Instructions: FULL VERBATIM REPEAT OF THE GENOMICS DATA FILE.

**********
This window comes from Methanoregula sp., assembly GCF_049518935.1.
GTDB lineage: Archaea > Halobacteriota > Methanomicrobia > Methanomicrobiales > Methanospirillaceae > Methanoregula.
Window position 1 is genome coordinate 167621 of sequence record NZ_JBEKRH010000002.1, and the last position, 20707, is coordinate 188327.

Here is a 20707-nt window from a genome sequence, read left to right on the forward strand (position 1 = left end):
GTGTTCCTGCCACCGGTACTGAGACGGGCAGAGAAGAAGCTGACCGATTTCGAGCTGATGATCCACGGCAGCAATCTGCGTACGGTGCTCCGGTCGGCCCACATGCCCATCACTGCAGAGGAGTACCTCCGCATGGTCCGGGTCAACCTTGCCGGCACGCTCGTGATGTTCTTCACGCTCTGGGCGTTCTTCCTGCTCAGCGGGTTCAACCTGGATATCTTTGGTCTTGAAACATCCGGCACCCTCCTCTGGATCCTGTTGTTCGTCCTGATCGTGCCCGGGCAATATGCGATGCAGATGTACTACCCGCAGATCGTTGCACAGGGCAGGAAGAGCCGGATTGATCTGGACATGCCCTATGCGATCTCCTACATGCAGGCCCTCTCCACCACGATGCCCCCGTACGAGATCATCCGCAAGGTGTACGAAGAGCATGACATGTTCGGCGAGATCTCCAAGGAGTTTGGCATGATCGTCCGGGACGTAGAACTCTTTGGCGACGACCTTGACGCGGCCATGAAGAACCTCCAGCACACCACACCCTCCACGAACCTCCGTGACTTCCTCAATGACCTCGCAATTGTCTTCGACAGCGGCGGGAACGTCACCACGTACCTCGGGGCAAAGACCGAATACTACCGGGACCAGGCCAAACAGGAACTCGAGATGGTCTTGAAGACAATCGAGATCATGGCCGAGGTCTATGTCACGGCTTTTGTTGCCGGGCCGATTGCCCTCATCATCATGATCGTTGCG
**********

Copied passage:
This window comes from Methanoregula sp., assembly GCF_049518935.1.
GTDB lineage: Archaea > Halobacteriota > Methanomicrobia > Methanomicrobiales > Methanospirillaceae > Methanoregula.
Window position 1 is genome coordinate 167621 of sequence record NZ_JBEKRH010000002.1, and the last position, 20707, is coordinate 188327.

Here is a 20707-nt window from a genome sequence, read left to right on the forward strand (position 1 = left end):
GTGTTCCTGCCACCGGTACTGAGACGGGCAGAGAAGAAGCTGACCGATTTCGAGCTGATGATCCACGGCAGCAATCTGCGTACGGTGCTCCGGTCGGCCCACATGCCCATCACTGCAGAGGAGTACCTCCGCATGGTCCGGGTCAACCTTGCCGGCACGCTCGTGATGTTCTTCACGCTCTGGGCGTTCTTCCTGCTCAGCGGGTTCAACCTGGATATCTTTGGTCTTGAAACATCCGGCACCCTCCTCTGGATCCTGTTGTTCGTCCTGATCGTGCCCGGGCAATATGCGATGCAGATGTACTACCCGCAGATCGTTGCACAGGGCAGGAAGAGCCGGATTGATCTGGACATGCCCTATGCGATCTCCTACATGCAGGCCCTCTCCACCACGATGCCCCCGTACGAGATCATCCGCAAGGTGTACGAAGAGCATGACATGTTCGGCGAGATCTCCAAGGAGTTTGGCATGATCGTCCGGGACGTAGAACTCTTTGGCGACGACCTTGACGCGGCCATGAAGAACCTCCAGCACACCACACCCTCCACGAACCTCCGTGACTTCCTCAATGACCTCGCAATTGTCTTCGACAGCGGCGGGAACGTCACCACGTACCTCGGGGCAAAGACCGAATACTACCGGGACCAGGCCAAACAGGAACTCGAGATGGTCTTGAAGACAATCGAGATCATGGCCGAGGTCTATGTCACGGCTTTTGTTGCCGGGCCGATTGCCCTCATCATCATGATCGTTGCG